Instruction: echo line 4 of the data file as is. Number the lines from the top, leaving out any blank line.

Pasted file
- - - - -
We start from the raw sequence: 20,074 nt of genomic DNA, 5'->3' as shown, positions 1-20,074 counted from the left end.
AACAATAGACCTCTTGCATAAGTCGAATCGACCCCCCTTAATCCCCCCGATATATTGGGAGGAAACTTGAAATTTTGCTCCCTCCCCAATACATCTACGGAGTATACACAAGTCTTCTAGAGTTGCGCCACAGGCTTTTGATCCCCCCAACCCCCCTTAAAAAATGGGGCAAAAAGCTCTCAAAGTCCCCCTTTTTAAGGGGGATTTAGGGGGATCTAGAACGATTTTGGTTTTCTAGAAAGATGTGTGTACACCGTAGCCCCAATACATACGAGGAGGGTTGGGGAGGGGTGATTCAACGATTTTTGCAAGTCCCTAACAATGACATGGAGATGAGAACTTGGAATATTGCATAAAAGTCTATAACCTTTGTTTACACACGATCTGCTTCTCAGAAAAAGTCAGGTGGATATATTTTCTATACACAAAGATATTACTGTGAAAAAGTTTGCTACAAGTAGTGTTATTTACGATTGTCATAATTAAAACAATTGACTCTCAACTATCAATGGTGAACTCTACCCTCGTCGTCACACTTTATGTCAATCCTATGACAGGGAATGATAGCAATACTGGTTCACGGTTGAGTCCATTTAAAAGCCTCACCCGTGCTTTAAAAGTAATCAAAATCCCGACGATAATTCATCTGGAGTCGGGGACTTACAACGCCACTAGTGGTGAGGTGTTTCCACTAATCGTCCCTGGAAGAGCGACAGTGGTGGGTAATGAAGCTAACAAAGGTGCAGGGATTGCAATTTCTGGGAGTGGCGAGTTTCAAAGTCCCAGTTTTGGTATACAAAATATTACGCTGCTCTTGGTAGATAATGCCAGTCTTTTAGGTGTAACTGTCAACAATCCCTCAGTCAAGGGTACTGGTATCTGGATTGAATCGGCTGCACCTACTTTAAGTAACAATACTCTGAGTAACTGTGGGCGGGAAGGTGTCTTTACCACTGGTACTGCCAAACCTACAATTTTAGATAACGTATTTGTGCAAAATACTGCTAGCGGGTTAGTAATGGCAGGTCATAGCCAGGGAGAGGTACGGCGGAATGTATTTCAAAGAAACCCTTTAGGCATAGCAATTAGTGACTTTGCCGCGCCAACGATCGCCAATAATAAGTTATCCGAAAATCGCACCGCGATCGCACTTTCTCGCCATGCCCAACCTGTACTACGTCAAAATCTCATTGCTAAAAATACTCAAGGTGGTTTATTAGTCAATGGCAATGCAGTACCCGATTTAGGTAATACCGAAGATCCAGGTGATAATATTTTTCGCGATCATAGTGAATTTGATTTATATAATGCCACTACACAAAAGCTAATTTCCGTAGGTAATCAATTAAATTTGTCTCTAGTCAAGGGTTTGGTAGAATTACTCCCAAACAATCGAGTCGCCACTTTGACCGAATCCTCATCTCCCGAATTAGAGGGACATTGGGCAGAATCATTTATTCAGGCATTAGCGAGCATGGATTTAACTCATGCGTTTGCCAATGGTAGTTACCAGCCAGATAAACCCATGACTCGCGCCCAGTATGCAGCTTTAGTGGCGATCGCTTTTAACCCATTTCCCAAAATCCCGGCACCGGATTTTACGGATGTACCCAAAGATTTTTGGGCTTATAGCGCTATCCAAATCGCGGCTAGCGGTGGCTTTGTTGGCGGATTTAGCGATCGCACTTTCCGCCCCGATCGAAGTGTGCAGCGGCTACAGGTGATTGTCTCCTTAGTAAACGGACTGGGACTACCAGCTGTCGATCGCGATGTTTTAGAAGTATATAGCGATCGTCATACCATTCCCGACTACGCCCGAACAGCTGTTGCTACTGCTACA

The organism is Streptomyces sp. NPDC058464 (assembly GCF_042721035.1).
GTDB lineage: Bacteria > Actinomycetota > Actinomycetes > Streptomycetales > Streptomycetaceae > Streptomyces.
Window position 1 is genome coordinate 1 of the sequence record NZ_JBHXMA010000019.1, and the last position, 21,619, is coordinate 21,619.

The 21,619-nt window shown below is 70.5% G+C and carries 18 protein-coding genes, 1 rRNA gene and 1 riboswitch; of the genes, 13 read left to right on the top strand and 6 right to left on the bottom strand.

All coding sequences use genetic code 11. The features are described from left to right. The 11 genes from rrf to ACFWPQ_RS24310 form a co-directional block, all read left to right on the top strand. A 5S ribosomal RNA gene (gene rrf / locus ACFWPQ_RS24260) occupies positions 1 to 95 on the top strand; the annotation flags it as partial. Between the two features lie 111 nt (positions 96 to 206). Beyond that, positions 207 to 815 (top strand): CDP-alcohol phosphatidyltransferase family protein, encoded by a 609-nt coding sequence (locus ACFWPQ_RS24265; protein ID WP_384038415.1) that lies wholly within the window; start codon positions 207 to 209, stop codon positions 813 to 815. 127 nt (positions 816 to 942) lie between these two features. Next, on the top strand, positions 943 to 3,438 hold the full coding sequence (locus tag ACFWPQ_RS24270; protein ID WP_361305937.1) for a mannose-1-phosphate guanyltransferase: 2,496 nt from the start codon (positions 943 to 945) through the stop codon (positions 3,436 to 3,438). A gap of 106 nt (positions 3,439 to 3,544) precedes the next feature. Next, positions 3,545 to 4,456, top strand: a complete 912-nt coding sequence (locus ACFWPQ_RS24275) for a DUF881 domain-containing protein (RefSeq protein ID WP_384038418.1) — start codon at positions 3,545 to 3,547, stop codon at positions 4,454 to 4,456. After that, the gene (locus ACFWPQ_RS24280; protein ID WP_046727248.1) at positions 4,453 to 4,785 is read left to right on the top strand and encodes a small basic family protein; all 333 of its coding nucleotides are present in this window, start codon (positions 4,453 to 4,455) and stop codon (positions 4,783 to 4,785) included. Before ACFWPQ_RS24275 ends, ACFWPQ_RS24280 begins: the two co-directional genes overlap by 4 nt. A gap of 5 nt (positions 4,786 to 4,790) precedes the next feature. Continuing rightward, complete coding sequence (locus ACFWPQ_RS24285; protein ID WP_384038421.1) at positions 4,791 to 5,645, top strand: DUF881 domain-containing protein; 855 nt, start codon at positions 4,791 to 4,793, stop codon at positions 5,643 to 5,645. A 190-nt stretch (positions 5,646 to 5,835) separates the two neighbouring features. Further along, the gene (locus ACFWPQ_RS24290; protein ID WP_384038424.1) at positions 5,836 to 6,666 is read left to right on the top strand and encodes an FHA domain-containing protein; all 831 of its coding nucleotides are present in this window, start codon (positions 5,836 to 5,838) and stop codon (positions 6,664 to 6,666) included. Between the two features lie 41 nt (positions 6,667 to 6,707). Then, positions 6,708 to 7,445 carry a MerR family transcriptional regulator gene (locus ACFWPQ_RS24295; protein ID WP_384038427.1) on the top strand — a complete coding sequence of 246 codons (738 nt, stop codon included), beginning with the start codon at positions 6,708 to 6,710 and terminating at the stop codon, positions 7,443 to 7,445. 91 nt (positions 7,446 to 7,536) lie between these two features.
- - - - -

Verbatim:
GTDB lineage: Bacteria > Actinomycetota > Actinomycetes > Streptomycetales > Streptomycetaceae > Streptomyces.